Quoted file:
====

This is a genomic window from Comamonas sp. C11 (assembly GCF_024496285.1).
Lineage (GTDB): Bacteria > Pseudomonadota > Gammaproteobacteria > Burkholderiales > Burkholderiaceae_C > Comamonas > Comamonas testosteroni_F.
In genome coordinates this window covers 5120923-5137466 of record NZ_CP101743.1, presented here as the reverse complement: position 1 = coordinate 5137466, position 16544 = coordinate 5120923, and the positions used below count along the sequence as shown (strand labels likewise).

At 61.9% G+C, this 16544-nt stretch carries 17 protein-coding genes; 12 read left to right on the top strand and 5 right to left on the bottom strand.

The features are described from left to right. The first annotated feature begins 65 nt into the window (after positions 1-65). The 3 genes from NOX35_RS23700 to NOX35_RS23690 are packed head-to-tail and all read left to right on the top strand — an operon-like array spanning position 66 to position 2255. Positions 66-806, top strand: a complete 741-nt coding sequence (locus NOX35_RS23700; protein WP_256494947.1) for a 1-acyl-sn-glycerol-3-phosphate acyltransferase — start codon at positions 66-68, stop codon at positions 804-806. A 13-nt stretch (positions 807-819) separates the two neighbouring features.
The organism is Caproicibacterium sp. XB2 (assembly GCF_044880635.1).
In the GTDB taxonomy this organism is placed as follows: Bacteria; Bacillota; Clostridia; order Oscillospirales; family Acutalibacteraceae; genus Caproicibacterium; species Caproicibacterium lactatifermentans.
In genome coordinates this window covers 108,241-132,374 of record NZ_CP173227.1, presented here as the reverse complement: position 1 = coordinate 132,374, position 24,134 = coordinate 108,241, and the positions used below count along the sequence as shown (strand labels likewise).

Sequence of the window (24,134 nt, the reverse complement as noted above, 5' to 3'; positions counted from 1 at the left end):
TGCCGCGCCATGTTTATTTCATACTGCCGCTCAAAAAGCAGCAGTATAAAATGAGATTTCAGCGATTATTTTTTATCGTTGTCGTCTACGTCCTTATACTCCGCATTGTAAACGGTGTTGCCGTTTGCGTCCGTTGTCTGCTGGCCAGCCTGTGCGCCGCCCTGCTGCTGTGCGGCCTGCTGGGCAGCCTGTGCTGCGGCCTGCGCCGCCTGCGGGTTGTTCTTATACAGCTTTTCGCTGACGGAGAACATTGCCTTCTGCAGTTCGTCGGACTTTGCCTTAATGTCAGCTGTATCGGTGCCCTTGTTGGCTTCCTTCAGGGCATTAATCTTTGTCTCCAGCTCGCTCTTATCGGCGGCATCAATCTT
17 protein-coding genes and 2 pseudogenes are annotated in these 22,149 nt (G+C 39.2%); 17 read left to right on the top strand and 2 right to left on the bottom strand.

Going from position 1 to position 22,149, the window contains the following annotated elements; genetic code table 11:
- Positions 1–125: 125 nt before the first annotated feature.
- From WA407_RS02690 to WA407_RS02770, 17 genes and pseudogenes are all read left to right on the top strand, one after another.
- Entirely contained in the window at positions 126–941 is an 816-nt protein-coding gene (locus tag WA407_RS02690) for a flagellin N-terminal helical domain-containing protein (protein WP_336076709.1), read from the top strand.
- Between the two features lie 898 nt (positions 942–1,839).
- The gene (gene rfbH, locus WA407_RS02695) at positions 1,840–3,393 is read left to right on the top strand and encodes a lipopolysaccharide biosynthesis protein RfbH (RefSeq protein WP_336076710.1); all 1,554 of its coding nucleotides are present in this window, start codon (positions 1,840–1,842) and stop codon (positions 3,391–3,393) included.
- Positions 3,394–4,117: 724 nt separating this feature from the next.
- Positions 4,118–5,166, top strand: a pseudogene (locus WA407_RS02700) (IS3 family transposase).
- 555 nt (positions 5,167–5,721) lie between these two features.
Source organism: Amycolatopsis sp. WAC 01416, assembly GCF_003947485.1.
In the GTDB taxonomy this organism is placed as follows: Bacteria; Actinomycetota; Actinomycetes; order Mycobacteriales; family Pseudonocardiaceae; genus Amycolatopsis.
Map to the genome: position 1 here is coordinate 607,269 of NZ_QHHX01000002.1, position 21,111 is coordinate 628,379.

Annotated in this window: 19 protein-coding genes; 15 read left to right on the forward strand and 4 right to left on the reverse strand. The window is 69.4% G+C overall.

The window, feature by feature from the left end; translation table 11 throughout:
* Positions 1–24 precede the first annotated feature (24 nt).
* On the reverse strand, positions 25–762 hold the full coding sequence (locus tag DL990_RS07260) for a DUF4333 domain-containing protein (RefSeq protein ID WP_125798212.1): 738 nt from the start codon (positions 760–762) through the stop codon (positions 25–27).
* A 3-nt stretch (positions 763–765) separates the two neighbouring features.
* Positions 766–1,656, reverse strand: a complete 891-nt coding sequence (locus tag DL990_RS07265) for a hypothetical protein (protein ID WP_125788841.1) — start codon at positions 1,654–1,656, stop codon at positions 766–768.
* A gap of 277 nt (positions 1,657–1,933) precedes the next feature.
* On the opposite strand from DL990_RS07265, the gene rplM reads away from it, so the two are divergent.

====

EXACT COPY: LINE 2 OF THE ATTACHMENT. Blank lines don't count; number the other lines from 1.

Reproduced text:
Lineage (GTDB): Bacteria > Pseudomonadota > Gammaproteobacteria > Burkholderiales > Burkholderiaceae_C > Comamonas > Comamonas testosteroni_F.